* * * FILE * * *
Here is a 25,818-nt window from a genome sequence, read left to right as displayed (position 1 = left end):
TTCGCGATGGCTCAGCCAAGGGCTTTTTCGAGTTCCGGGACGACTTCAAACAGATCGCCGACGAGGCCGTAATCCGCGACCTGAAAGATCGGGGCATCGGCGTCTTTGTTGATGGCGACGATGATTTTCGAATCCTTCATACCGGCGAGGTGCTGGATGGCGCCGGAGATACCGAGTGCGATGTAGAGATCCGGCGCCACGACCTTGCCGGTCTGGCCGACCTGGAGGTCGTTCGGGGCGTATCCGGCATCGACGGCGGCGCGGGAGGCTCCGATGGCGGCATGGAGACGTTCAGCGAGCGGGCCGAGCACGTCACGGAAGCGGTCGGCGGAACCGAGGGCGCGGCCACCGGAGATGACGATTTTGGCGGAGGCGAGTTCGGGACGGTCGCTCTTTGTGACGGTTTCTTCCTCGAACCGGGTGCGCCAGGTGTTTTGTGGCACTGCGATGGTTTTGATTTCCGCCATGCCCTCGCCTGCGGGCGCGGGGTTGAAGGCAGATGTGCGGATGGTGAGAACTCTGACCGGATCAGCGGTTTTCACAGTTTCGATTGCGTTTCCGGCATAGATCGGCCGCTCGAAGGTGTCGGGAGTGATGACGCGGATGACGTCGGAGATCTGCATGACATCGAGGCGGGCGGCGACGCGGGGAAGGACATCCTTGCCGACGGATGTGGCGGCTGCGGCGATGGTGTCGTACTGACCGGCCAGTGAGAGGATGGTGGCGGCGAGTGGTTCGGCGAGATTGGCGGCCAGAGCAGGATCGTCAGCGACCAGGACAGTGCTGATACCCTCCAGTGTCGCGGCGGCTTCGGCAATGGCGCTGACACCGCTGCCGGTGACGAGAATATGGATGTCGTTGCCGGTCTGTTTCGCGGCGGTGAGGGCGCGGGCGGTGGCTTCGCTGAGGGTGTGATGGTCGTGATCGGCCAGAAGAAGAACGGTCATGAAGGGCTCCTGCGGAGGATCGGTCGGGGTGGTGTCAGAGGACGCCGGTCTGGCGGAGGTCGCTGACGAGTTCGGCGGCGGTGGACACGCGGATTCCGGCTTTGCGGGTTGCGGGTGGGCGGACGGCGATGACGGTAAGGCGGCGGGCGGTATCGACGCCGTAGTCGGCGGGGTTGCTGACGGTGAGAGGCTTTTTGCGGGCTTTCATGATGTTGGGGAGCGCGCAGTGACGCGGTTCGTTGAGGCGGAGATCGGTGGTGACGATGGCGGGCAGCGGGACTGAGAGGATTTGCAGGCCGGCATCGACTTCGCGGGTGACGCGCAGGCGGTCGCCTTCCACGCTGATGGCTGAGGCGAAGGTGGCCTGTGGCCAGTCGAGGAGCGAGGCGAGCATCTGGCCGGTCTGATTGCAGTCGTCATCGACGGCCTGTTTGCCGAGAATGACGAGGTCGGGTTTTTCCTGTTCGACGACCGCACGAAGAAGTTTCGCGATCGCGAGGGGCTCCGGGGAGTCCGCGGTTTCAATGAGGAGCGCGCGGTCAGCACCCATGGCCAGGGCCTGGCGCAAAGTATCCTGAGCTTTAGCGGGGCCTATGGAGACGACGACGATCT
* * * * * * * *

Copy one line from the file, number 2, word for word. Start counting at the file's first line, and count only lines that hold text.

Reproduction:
TTCGCGATGGCTCAGCCAAGGGCTTTTTCGAGTTCCGGGACGACTTCAAACAGATCGCCGACGAGGCCGTAATCCGCGACCTGAAAGATCGGGGCATCGGCGTCTTTGTTGATGGCGACGATGATTTTCGAATCCTTCATACCGGCGAGGTGCTGGATGGCGCCGGAGATACCGAGTGCGATGTAGAGATCCGGCGCCACGACCTTGCCGGTCTGGCCGACCTGGAGGTCGTTCGGGGCGTATCCGGCATCGACGGCGGCGCGGGAGGCTCCGATGGCGGCATGGAGACGTTCAGCGAGCGGGCCGAGCACGTCACGGAAGCGGTCGGCGGAACCGAGGGCGCGGCCACCGGAGATGACGATTTTGGCGGAGGCGAGTTCGGGACGGTCGCTCTTTGTGACGGTTTCTTCCTCGAACCGGGTGCGCCAGGTGTTTTGTGGCACTGCGATGGTTTTGATTTCCGCCATGCCCTCGCCTGCGGGCGCGGGGTTGAAGGCAGATGTGCGGATGGTGAGAACTCTGACCGGATCAGCGGTTTTCACAGTTTCGATTGCGTTTCCGGCATAGATCGGCCGCTCGAAGGTGTCGGGAGTGATGACGCGGATGACGTCGGAGATCTGCATGACATCGAGGCGGGCGGCGACGCGGGGAAGGACATCCTTGCCGACGGATGTGGCGGCTGCGGCGATGGTGTCGTACTGACCGGCCAGTGAGAGGATGGTGGCGGCGAGTGGTTCGGCGAGATTGGCGGCCAGAGCAGGATCGTCAGCGACCAGGACAGTGCTGATACCCTCCAGTGTCGCGGCGGCTTCGGCAATGGCGCTGACACCGCTGCCGGTGACGAGAATATGGATGTCGTTGCCGGTCTGTTTCGCGGCGGTGAGGGCGCGGGCGGTGGCTTCGCTGAGGGTGTGATGGTCGTGATCGGCCAGAAGAAGAACGGTCATGAAGGGCTCCTGCGGAGGATCGGTCGGGGTGGTGTCAGAGGACGCCGGTCTGGCGGAGGTCGCTGACGAGTTCGGCGGCGGTGGACACGCGGATTCCGGCTTTGCGGGTTGCGGGTGGGCGGACGGCGATGACGGTAAGGCGGCGGGCGGTATCGACGCCGTAGTCGGCGGGGTTGCTGACGGTGAGAGGCTTTTTGCGGGCTTTCATGATGTTGGGGAGCGCGCAGTGACGCGGTTCGTTGAGGCGGAGATCGGTGGTGACGATGGCGGGCAGCGGGACTGAGAGGATTTGCAGGCCGGCATCGACTTCGCGGGTGACGCGCAGGCGGTCGCCTTCCACGCTGATGGCTGAGGCGAAGGTGGCCTGTGGCCAGTCGAGGAGCGAGGCGAGCATCTGGCCGGTCTGATTGCAGTCGTCATCGACGGCCTGTTTGCCGAGAATGACGAGGTCGGGTTTTTCCTGTTCGACGACCGCACGAAGAAGTTTCGCGATCGCGAGGGGCTCCGGGGAGTCCGCGGTTTCAATGAGGAGCGCGCGGTCAGCACCCATGGCCAGGGCCTGGCGCAAAGTATCCTGAGCTTTAGCGGGGCCTATGGAGACGACGACGATCT